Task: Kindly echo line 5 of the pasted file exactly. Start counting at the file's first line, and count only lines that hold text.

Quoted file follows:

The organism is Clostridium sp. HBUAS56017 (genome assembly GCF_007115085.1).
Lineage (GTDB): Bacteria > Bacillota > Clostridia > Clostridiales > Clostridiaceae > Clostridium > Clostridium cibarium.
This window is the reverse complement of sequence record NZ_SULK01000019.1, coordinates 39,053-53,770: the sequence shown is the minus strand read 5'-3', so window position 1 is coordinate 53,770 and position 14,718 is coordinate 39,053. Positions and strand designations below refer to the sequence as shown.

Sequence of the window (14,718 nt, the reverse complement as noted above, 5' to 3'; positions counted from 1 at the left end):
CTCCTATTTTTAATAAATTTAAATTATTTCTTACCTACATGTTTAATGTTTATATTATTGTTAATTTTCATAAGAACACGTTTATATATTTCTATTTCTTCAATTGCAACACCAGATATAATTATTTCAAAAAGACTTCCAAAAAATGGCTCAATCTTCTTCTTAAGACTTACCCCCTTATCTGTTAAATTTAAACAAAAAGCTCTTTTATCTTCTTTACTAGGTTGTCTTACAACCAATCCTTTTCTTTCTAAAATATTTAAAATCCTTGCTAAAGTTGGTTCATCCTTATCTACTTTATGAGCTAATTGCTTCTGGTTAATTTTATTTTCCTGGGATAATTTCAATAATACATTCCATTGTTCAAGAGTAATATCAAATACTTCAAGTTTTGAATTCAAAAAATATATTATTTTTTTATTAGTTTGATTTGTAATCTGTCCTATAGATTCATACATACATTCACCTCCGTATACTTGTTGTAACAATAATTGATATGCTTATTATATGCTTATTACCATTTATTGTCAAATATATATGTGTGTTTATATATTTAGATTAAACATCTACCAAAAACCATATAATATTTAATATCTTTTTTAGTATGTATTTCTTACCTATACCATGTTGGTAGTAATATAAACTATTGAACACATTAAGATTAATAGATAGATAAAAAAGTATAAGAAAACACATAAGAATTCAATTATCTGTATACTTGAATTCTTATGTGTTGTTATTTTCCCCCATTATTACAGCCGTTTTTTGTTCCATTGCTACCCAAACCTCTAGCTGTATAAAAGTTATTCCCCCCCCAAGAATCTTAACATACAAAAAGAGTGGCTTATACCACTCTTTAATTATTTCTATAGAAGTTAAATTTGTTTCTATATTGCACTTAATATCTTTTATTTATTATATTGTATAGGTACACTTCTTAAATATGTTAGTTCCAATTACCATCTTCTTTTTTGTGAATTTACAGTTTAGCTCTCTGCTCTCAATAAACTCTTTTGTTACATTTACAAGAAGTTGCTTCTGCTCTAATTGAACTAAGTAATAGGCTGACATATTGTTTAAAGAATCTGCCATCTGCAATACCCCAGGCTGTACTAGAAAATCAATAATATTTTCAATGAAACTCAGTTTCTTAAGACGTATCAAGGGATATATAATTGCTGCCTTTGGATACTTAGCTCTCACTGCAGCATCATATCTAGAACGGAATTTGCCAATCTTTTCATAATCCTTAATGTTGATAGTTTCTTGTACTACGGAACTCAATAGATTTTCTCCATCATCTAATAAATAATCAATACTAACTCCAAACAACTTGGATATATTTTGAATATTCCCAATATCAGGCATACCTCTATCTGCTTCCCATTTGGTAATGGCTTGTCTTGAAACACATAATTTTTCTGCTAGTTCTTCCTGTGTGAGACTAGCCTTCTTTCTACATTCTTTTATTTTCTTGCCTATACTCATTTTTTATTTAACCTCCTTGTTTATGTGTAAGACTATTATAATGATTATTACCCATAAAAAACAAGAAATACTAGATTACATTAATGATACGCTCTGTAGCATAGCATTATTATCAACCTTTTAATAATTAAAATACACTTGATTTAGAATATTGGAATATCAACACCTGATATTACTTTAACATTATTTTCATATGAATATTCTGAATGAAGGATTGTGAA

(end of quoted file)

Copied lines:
CTCCTATTTTTAATAAATTTAAATTATTTCTTACCTACATGTTTAATGTTTATATTATTGTTAATTTTCATAAGAACACGTTTATATATTTCTATTTCTTCAATTGCAACACCAGATATAATTATTTCAAAAAGACTTCCAAAAAATGGCTCAATCTTCTTCTTAAGACTTACCCCCTTATCTGTTAAATTTAAACAAAAAGCTCTTTTATCTTCTTTACTAGGTTGTCTTACAACCAATCCTTTTCTTTCTAAAATATTTAAAATCCTTGCTAAAGTTGGTTCATCCTTATCTACTTTATGAGCTAATTGCTTCTGGTTAATTTTATTTTCCTGGGATAATTTCAATAATACATTCCATTGTTCAAGAGTAATATCAAATACTTCAAGTTTTGAATTCAAAAAATATATTATTTTTTTATTAGTTTGATTTGTAATCTGTCCTATAGATTCATACATACATTCACCTCCGTATACTTGTTGTAACAATAATTGATATGCTTATTATATGCTTATTACCATTTATTGTCAAATATATATGTGTGTTTATATATTTAGATTAAACATCTACCAAAAACCATATAATATTTAATATCTTTTTTAGTATGTATTTCTTACCTATACCATGTTGGTAGTAATATAAACTATTGAACACATTAAGATTAATAGATAGATAAAAAAGTATAAGAAAACACATAAGAATTCAATTATCTGTATACTTGAATTCTTATGTGTTGTTATTTTCCCCCATTATTACAGCCGTTTTTTGTTCCATTGCTACCCAAACCTCTAGCTGTATAAAAGTTATTCCCCCCCCAAGAATCTTAACATACAAAAAGAGTGGCTTATACCACTCTTTAATTATTTCTATAGAAGTTAAATTTGTTTCTATATTGCACTTAATATCTTTTATTTATTATATTGTATAGGTACACTTCTTAAATATGTTAGTTCCAATTACCATCTTCTTTTTTGTGAATTTACAGTTTAGCTCTCTGCTCTCAATAAACTCTTTTGTTACATTTACAAGAAGTTGCTTCTGCTCTAATTGAACTAAGTAATAGGCTGACATATTGTTTAAAGAATCTGCCATCTGCAATACCCCAGGCTGTACTAGAAAATCAATAATATTTTCAATGAAACTCAGTTTCTTAAGACGTATCAAGGGATATATAATTGCTGCCTTTGGATACTTAGCTCTCACTGCAGCATCATATCTAGAACGGAATTTGCCAATCTTTTCATAATCCTTAATGTTGATAGTTTCTTGTACTACGGAACTCAATAGATTTTCTCCATCATCTAATAAATAATCAATACTAACTCCAAACAACTTGGATATATTTTGAATATTCCCAATATCAGGCATACCTCTATCTGCTTCCCATTTGGTAATGGCTTGTCTTGAAACACATAATTTTTCTGCTAGTTCTTCCTGTGTGAGACTAGCCTTCTTTCTACATTCTTTTATTTTCTTGCCTATACTCATTTTTTATTTAACCTCCTTGTTTATGTGTAAGACTATTATAATGATTATTACCCATAAAAAACAAGAAATACTAGATTACATTAATGATACGCTCTGTAGCATAGCATTATTATCAACCTTTTAATAATTAAAATACACTTGATTTAGAATATTGGAATATCAACACCTGATATTACTTTAACATTATTTTCATATGAATATTCTGAATGAAGGATTGTGAA